Thunder Bay

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The Edgar B. Speer arrived today for her first trip to the Twin Ports this season, coming under the Duluth Aerial Lift Bridge at 8:16 this morning (June 25, 2014). She will be loading iron ore pellets at the CN dock in West Duluth after she takes on fuel at the Calumet Fuel Dock at the Port Terminal. She made 9 trips here last year.The Canadian flagged Thunder Bay (below) came under the bridge this morning at 4:39; she is here for the 3rd time this season; she was here 6 times last season. Below, she is waiting at the inner anchorage for the Indiana Harbor to complete loading coal at Midwest Energy Resources (note her anchor chain off her bow).
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Above, the Hon James R. Oberstar came in at 12:20, April 30, 2014. Right behind her was the Cason J. Callaway, and then the Thunder Bay 
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Lined up to load pellets

September 21, 2013 · 0 comments

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The Hon. James L. Oberstar came in to port early morning on Friday, September 20, 2013 to load iron ore pellets at the CN dock in West Duluth. She is seen here, in back, entering the Duluth harbor on her way to the Aerial Lift Bridge and Lake Superior with her cargo of pellets. Meanwhile, the Great Lakes Trader (unseen here) moved in to load iron ore pellets at the CN.  The Thunder Bay, in front of the Oberstar, had just arrived to load pellets. After the Great Lakes Trader departed with her pellets early Saturday morning, the Thunder Bay moved into the busy dock to collect her share.

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The Thunder Bay came in from the anchorage at one minute before midnight on Friday, August 16, 2013. She is a new boat, the third of 4 new, large, red boats built for Canadian Steamship Lines in Chengxi Shipyard in Jiangyin, China. She loaded coal at Midwest Energy. The Whitefish Bay, the second of the 4 new boats, was here about a month ago. The first of the group was the Baie St. Paul. She has been here 8 times since she arrived in 2012. The Baie Comeau will be the last. They and other Canadian boats have been loading coal here and taking it to the St. Lawrence River above Montreal where it is transferred to larger ocean ships that take it to Europe. It takes 3 of these new Trillium class boats to fill one of the ocean boats. The ocean boats are too big to get through the Welland Canal and other locks on the Seaway; the new Canadian boats where built as large as they could be and still be able to transit the Welland.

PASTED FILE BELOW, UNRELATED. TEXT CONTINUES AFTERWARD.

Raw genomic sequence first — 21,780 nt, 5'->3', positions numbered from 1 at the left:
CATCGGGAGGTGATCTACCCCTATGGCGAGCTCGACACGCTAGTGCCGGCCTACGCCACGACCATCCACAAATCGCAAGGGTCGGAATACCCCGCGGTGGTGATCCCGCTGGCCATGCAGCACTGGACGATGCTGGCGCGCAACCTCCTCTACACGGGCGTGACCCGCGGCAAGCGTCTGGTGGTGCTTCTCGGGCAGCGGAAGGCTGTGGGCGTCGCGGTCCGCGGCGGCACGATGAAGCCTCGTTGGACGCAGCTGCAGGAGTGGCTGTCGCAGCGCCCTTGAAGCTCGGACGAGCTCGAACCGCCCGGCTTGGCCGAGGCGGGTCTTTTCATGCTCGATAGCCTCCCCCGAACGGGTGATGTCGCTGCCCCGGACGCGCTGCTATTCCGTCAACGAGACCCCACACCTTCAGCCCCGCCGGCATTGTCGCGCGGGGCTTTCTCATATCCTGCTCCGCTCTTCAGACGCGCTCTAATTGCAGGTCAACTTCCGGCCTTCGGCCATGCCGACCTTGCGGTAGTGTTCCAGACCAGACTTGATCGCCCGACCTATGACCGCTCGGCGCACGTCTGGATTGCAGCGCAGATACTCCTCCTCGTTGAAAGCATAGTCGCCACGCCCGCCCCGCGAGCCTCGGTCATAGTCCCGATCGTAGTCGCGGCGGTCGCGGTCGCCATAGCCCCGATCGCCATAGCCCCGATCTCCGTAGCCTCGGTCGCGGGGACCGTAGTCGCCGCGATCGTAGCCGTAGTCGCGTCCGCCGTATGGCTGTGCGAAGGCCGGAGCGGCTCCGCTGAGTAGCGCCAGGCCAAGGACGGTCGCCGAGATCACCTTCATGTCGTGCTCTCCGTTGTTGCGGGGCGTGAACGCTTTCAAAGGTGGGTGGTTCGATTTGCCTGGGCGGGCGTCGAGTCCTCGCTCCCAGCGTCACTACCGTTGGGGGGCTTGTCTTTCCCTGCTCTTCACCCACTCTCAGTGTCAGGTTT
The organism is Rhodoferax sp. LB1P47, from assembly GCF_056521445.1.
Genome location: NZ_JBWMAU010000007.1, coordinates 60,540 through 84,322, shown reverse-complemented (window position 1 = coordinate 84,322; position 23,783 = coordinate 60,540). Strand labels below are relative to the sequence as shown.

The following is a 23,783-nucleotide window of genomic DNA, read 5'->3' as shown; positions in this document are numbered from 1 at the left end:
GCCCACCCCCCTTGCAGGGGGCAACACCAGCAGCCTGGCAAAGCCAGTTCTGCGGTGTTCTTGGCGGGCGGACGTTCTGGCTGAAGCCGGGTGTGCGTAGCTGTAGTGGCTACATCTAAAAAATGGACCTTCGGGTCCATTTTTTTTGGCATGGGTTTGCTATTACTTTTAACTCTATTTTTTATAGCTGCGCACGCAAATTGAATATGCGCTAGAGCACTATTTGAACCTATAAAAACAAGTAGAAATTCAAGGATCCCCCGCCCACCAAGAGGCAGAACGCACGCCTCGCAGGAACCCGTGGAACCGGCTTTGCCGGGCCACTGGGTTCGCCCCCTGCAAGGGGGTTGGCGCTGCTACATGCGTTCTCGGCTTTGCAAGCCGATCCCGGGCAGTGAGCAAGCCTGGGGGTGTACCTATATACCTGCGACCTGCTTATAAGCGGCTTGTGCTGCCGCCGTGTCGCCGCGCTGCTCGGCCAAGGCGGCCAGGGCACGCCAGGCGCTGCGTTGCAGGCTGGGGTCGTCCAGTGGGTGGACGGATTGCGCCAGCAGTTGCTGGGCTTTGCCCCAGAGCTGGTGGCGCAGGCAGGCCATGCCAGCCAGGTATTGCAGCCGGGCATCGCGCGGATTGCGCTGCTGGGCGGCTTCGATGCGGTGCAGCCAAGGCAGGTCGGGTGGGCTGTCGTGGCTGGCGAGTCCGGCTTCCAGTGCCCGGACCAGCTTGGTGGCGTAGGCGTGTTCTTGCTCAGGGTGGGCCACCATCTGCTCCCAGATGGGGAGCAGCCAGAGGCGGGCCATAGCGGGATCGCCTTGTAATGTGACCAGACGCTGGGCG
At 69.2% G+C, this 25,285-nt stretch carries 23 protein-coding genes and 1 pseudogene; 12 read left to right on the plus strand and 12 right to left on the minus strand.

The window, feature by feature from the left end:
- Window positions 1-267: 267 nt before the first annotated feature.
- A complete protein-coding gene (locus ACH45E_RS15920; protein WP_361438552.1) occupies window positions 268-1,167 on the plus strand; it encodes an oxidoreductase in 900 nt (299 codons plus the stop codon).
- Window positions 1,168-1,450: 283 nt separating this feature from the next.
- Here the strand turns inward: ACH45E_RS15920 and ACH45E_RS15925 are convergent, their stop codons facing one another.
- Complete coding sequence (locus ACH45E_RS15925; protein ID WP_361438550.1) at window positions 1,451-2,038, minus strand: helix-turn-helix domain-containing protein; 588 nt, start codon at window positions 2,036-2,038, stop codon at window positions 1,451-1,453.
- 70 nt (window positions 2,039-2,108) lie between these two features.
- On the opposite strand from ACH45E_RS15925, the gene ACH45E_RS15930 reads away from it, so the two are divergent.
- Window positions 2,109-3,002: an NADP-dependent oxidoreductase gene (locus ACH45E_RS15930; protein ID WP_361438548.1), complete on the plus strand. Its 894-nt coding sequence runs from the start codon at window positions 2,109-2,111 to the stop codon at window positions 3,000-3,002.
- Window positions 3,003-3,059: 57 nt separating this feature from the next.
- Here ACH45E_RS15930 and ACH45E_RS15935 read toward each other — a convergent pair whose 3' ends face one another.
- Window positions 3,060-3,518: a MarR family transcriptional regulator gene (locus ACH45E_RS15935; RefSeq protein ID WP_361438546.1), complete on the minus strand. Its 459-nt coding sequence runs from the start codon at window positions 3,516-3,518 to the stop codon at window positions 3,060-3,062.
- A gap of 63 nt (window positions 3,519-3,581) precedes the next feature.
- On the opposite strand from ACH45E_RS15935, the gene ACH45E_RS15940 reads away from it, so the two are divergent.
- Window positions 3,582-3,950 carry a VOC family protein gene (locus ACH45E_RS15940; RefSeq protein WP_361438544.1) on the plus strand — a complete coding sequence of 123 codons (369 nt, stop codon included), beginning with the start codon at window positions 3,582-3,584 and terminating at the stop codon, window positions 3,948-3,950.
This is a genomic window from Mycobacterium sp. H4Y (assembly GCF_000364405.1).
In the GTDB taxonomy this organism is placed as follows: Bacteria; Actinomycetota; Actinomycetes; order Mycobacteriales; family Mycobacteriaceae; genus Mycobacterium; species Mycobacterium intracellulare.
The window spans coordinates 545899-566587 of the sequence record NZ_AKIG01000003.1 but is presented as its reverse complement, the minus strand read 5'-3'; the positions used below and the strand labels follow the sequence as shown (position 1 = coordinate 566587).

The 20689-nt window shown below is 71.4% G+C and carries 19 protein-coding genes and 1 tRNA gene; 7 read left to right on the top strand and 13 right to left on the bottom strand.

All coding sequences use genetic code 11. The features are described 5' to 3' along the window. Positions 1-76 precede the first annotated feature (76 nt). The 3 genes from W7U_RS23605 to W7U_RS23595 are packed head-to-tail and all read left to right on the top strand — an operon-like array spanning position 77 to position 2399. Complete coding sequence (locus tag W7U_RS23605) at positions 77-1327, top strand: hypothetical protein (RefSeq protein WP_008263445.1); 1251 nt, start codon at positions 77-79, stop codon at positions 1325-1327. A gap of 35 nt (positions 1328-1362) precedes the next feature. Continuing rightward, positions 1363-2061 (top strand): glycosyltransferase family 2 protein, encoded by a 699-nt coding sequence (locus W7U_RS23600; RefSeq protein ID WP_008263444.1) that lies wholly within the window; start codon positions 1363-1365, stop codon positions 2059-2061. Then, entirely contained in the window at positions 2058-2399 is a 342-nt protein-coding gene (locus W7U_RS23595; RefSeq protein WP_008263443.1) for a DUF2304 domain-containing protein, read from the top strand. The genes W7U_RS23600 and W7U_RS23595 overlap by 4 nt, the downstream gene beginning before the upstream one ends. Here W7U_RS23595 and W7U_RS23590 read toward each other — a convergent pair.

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CSL’s new Thunder Bay

August 14, 2013

Thanks to Denny Dushane for sending me the pictures you see here. He even provided the captions:  (It) … was the Thunder Bay’s first ever Great Lakes/Seaway trip along with her maiden voyage. The photos all were taken in St. Clair, Michigan as she (the Thunder Bay) was downbound on Monday, August 5, 2013 headed […]

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Mackinaw here; maybe Thunder Bay later

December 16, 2011

 The Coast Guard cutter Mackinaw has been in the Twin Ports for a couple weeks for bow thruster repairs at the Fraser Shipyards. She is currently (Friday, December 16, 2011) moored at the DECC (above) but is expected to depart in the next couple days to begin another season of ice breaking on the Great […]

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Mike and Marnie from Thunder Bay

August 31, 2011

Mike Wolowich and his daughter Marnie came down from Thunder Bay to watch the ships come under the Lift Bridge, a trip he has made for many years; Marnie has many  memories  of great family trips to Duluth to see the ships but those trips don’t go back nearly so far as Mike’s. We took […]

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